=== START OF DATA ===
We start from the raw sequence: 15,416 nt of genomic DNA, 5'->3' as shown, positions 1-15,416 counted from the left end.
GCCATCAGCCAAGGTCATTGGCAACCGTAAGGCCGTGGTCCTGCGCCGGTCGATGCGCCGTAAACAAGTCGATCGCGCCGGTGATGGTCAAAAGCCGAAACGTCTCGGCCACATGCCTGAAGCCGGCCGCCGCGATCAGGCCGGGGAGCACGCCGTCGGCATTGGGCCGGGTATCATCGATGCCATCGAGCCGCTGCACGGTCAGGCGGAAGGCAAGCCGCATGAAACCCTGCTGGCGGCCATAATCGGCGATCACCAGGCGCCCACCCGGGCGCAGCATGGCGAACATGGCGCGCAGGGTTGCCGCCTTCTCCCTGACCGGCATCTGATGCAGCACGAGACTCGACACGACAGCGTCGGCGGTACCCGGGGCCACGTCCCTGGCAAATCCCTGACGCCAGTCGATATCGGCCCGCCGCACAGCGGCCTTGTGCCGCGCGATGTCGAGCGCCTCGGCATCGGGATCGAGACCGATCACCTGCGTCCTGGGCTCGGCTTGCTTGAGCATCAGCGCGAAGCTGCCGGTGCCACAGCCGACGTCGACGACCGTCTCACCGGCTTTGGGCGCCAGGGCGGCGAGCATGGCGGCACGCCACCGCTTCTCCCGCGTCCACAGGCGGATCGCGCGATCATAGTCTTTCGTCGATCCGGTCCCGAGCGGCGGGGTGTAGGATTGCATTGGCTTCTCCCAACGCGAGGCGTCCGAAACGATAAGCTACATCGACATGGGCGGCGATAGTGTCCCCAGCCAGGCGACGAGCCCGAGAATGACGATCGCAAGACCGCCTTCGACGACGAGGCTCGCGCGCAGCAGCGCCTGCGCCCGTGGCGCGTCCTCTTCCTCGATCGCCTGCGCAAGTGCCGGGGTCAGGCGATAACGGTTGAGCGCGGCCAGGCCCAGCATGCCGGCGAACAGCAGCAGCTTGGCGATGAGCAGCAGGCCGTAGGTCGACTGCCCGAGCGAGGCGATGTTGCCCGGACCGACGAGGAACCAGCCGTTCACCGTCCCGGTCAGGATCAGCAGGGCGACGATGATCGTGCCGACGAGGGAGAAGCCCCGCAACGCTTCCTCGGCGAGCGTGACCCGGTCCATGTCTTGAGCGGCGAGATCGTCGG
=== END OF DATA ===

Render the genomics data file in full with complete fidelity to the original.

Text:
We start from the raw sequence: 15,416 nt of genomic DNA, 5'->3' as shown, positions 1-15,416 counted from the left end.
GCCATCAGCCAAGGTCATTGGCAACCGTAAGGCCGTGGTCCTGCGCCGGTCGATGCGCCGTAAACAAGTCGATCGCGCCGGTGATGGTCAAAAGCCGAAACGTCTCGGCCACATGCCTGAAGCCGGCCGCCGCGATCAGGCCGGGGAGCACGCCGTCGGCATTGGGCCGGGTATCATCGATGCCATCGAGCCGCTGCACGGTCAGGCGGAAGGCAAGCCGCATGAAACCCTGCTGGCGGCCATAATCGGCGATCACCAGGCGCCCACCCGGGCGCAGCATGGCGAACATGGCGCGCAGGGTTGCCGCCTTCTCCCTGACCGGCATCTGATGCAGCACGAGACTCGACACGACAGCGTCGGCGGTACCCGGGGCCACGTCCCTGGCAAATCCCTGACGCCAGTCGATATCGGCCCGCCGCACAGCGGCCTTGTGCCGCGCGATGTCGAGCGCCTCGGCATCGGGATCGAGACCGATCACCTGCGTCCTGGGCTCGGCTTGCTTGAGCATCAGCGCGAAGCTGCCGGTGCCACAGCCGACGTCGACGACCGTCTCACCGGCTTTGGGCGCCAGGGCGGCGAGCATGGCGGCACGCCACCGCTTCTCCCGCGTCCACAGGCGGATCGCGCGATCATAGTCTTTCGTCGATCCGGTCCCGAGCGGCGGGGTGTAGGATTGCATTGGCTTCTCCCAACGCGAGGCGTCCGAAACGATAAGCTACATCGACATGGGCGGCGATAGTGTCCCCAGCCAGGCGACGAGCCCGAGAATGACGATCGCAAGACCGCCTTCGACGACGAGGCTCGCGCGCAGCAGCGCCTGCGCCCGTGGCGCGTCCTCTTCCTCGATCGCCTGCGCAAGTGCCGGGGTCAGGCGATAACGGTTGAGCGCGGCCAGGCCCAGCATGCCGGCGAACAGCAGCAGCTTGGCGATGAGCAGCAGGCCGTAGGTCGACTGCCCGAGCGAGGCGATGTTGCCCGGACCGACGAGGAACCAGCCGTTCACCGTCCCGGTCAGGATCAGCAGGGCGACGATGATCGTGCCGACGAGGGAGAAGCCCCGCAACGCTTCCTCGGCGAGCGTGACCCGGTCCATGTCTTGAGCGGCGAGATCGTCGG